While forecasts for returning coho salmon are down again this year, the Muckleshoot and Suquamish tribes continue to make sure there are harvestable fish in Puget Sound for everyone, with plans to double the amount of hatchery releases next year.

The Elliott Bay net pen under the Seattle skyline. Photo: Debbie Preston

Since 1993, the tribes have been co-managing a net pen in Elliott Bay, filling it with up to 500,000 juvenile coho salmon every February. The tribes will increase that number next year with the addition of a second net pen, with the capacity to hold 1 million fish.

Suquamish’s fisheries staff acquired funding and permits last summer to upgrade the existing net pen’s anchors, structure and nets, the third overhaul of the structure since the program started. Permits are pending for the addition of the second net pen.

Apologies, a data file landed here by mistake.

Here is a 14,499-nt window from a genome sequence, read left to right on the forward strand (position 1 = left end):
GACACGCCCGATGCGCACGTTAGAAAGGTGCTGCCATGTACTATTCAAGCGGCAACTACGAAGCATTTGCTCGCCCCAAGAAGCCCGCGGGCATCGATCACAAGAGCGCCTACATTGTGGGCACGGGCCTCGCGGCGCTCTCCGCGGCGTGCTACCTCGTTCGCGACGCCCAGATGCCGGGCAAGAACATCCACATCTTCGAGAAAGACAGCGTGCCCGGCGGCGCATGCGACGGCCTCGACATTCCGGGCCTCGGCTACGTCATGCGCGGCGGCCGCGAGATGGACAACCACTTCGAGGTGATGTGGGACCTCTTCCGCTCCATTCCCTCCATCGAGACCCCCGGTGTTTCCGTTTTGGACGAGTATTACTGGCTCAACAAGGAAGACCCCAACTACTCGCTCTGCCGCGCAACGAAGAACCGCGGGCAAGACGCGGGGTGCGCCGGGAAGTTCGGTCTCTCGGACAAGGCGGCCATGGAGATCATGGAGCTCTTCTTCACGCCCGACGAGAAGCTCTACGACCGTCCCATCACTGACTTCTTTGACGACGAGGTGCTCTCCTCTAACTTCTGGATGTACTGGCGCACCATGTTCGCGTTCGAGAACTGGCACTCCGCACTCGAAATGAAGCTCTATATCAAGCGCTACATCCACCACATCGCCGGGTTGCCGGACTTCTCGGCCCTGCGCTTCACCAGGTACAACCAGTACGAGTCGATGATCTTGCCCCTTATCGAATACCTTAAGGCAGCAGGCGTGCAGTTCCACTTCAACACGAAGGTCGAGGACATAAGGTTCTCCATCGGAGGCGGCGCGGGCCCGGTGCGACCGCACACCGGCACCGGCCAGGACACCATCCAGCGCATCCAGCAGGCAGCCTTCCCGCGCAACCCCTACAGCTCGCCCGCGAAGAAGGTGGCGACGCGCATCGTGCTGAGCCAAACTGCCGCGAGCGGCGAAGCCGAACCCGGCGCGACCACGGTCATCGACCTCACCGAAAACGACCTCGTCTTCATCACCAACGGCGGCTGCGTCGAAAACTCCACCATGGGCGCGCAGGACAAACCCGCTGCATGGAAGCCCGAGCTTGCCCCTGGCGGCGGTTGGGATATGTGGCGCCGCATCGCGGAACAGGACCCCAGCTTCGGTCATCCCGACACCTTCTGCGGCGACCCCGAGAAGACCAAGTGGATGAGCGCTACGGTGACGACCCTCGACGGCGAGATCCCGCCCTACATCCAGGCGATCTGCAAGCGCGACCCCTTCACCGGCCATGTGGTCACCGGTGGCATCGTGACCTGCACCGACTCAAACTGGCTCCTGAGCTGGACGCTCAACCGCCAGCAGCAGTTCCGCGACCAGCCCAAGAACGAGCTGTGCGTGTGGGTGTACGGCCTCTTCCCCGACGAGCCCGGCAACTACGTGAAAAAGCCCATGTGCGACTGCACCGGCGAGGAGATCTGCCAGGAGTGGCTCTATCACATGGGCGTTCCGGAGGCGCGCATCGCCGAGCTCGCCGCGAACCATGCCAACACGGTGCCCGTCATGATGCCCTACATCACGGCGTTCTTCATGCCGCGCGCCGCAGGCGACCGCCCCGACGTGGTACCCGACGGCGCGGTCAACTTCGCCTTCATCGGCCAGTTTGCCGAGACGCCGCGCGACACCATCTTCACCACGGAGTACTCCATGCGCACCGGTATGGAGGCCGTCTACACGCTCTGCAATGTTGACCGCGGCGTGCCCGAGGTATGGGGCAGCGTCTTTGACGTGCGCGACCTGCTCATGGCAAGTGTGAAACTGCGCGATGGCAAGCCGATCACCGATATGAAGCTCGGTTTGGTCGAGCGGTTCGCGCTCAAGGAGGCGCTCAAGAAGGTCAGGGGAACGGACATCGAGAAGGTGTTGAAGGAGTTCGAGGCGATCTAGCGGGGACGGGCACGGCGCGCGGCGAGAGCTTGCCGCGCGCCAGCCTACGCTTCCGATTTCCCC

The fish are spawned at Muckleshoot’s Keta Creek Hatchery, and reared there or at Palmer Ponds, a state rearing facility. Several state fish transfer trucks then haul the fish an hour’s drive to Port of Seattle’s Pier 91 in tanks of water with salt and supplemental oxygen. A Suquamish barge receives the fish, then motors over to the net pens to unload them. The fish are released from the pen in late May or early June.

Suquamish hatchery staff Bill Alexander and Corey Oster unload coho into the net pen in Elliott Bay. Photo: Tiffany Royal

“These fish are for everyone to harvest,” said Mike Huff, Suquamish Tribe’s hatchery manager.

Top: Staff from the Muckleshoot and Suquamish fisheries departments and Washington Department of Fish and Wildlife round up coho at Palmer Ponds to be trucked to Elliott Bay. Photo: Debbie Preston.